CLAIM OF PRIORITY
- TECHNICAL FIELD
This application claims priority under 35 USC § 119 to European Patent Application Serial No. 03005463, filed on Mar. 15, 2003, the entire contents of which are hereby incorporated by reference.
This invention relates to laser cutting and laser welding and, in particular, to a laser processing head.
In a laser processing system, a laser processing head forms the end of a beam guidance from the laser to the processing location and focuses the laser beam onto the processing location. Laser processing heads contain supplies for working and/or inert gases, and sensors for distance control from the workpiece. The gases are discharged through a nozzle in the laser processing head towards the processing location on the workpiece. Often a laser cutting gas pressure of up to 20 bar is required for laser cutting to discharge the slag from the kerf.
For a laser power of up to approximately 5 kW, a pressure chamber exists in the cutting head through which the laser beam passes and which is sealed by a focusing lens. The cutting of different sheet thicknesses and materials requires different nozzle cross-sections and bores in the nozzle, as disclosed, for example, in German patent No. DE 3037981.
As an alternative to cutting heads with lens optics, cutting heads with mirror optics also have been used. To generate pressure, so-called annular gap nozzles are thereby generally used, which have a separate pressure chamber and which are disclosed, for example in European Patent Applications Nos. EP 0741627 A1 and EP 0989921 A1.
Mirror optics are used almost exclusively for laser welding due to the greater power and smaller gas pressures that are used with mirror optics. Moreover, mirror optics are less sensitive to soiling than lens optics, because laser welding tends to produce more soiling than laser cutting, and because mirror optics can be cooled directly.
Generally when the laser power is low, the gas is supplied concentrically to the processing location, and when the laser power is higher, it is supplied from the side.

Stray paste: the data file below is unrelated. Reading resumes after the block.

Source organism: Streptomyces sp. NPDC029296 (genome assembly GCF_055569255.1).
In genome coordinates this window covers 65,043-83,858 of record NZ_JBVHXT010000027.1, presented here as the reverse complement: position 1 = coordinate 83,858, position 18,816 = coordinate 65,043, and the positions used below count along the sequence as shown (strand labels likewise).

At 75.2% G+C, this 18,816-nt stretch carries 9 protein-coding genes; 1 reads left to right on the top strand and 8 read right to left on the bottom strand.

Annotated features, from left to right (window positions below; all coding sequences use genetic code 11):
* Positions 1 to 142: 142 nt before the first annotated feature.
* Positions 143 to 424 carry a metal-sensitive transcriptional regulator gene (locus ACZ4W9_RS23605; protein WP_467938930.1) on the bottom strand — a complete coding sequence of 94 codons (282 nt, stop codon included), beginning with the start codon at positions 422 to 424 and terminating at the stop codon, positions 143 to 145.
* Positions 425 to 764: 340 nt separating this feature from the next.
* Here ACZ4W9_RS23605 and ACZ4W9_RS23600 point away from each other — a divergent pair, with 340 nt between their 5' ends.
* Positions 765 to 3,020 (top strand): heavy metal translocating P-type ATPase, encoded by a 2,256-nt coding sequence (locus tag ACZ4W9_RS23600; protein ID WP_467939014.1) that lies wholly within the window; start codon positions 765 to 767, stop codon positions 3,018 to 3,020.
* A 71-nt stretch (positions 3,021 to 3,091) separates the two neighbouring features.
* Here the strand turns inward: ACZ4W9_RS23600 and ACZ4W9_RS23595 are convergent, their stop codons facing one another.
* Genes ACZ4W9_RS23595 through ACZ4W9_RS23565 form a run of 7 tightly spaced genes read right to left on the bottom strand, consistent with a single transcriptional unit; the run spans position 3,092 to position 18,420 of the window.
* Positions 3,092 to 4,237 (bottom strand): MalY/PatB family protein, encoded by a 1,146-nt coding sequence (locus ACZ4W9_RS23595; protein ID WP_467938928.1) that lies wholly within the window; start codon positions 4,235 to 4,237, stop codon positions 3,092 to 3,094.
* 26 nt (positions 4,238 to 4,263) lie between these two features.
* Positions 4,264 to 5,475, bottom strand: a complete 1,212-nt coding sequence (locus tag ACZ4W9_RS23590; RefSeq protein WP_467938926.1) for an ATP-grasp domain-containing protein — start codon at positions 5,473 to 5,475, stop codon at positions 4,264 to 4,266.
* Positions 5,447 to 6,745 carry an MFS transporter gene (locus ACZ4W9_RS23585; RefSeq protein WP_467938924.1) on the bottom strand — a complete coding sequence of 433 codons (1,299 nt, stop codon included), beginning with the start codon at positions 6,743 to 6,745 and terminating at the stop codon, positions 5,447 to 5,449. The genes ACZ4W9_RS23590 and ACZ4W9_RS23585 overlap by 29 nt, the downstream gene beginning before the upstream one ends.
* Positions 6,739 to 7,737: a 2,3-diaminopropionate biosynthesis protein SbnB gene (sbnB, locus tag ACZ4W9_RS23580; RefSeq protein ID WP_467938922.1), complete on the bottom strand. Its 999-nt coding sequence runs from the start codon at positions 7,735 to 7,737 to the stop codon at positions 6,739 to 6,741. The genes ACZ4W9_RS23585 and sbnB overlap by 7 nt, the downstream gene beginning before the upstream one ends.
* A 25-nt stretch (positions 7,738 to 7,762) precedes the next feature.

Laser processing heads often must be slim due to the three-dimensional tasks they perform and to minimize the disturbing (abutting) contour of the head.
To render the machines more flexible, a universally usable processing head is desired that requires as little manual adjustment as possible, i.e., the following adjustments are eliminated: changing of the processing head when switching between laser cutting and laser welding; changing the nozzle to adjust for different materials and material thicknesses; and adjustment of the separation between workpiece and processing head to the respective processing task. These changes are conventionally realized in most cases through mechanical adjustment, pivoting and tilting mechanisms, through beam setting points or through changing stations, where the processing head or the nozzle are replaced as describe, for example, in European Patent No. EP 0411535.
A compact laser processing head is disclosed that can be adjusted to different processing tasks in a quick, simple and largely automatic fashion, and is also easy to produce.
In a first general aspect, a nozzle of a laser processing head for laser cutting and laser welding includes a laser beam outlet for directing a laser beam towards a processing location of a workpiece to be processed, a first gas supply channel for supplying a cutting gas towards the processing location of a workpiece to be processed when the laser processing head is used for laser cutting, and a second gas supply channel for supplying a welding gas towards the processing location of a workpiece to be processed when the laser processing head is used for laser welding.